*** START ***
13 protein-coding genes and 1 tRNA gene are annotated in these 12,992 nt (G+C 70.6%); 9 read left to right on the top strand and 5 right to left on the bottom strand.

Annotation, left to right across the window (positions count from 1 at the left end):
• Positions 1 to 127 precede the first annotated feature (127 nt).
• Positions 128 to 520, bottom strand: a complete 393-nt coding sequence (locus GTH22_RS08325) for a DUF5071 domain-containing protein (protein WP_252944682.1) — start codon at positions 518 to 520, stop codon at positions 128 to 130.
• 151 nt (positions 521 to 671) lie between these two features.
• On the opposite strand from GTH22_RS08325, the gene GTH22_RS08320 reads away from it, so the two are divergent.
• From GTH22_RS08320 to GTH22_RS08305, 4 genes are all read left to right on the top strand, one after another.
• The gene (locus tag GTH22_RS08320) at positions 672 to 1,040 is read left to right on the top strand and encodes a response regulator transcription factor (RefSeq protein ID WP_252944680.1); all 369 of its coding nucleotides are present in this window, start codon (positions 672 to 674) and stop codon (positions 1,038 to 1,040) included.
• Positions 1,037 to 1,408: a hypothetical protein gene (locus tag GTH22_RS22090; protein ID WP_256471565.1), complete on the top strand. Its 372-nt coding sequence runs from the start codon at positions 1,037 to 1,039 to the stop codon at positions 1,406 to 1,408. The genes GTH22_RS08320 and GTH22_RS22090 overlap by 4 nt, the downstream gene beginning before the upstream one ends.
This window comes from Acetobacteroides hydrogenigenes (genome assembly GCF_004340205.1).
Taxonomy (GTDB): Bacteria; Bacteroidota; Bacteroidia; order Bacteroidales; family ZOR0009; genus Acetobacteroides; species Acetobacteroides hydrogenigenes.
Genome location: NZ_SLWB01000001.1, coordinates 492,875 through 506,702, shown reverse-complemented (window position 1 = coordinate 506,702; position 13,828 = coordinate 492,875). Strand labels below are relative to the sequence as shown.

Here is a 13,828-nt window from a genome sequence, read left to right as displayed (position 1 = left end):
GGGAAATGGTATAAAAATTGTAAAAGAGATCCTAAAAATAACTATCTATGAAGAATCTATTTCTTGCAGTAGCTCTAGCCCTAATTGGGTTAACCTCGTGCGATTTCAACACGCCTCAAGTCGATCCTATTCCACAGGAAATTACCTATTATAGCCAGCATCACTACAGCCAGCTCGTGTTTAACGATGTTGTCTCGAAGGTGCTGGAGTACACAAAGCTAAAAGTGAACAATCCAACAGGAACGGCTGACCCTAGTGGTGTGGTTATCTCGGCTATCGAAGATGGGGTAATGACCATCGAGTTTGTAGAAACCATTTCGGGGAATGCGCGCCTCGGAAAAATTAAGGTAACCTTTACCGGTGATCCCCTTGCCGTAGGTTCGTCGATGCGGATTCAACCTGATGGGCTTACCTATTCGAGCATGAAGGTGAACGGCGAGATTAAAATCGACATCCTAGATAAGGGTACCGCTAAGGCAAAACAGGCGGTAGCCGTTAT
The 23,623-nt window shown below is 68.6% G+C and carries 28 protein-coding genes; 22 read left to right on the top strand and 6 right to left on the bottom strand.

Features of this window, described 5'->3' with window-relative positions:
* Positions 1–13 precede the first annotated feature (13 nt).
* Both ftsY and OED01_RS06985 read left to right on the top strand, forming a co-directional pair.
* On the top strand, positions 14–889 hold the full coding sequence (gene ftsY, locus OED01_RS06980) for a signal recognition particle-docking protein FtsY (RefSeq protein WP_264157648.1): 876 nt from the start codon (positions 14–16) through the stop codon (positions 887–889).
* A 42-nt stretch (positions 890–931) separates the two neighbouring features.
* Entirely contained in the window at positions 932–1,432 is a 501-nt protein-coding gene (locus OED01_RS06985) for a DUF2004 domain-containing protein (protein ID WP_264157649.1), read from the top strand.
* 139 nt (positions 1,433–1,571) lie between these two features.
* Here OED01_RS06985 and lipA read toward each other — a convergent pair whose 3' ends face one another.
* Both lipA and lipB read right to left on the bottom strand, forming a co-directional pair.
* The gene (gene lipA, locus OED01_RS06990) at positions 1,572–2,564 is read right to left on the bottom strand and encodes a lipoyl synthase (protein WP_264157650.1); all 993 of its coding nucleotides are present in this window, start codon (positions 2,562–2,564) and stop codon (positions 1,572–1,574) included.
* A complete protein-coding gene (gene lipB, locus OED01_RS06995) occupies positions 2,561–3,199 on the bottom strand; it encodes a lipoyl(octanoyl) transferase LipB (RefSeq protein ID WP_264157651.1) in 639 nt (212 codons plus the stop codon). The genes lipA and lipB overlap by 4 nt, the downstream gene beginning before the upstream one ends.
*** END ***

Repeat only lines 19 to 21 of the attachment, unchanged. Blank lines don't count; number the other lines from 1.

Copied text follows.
* On the top strand, positions 14–889 hold the full coding sequence (gene ftsY, locus OED01_RS06980) for a signal recognition particle-docking protein FtsY (RefSeq protein WP_264157648.1): 876 nt from the start codon (positions 14–16) through the stop codon (positions 887–889).
* A 42-nt stretch (positions 890–931) separates the two neighbouring features.
* Entirely contained in the window at positions 932–1,432 is a 501-nt protein-coding gene (locus OED01_RS06985) for a DUF2004 domain-containing protein (protein ID WP_264157649.1), read from the top strand.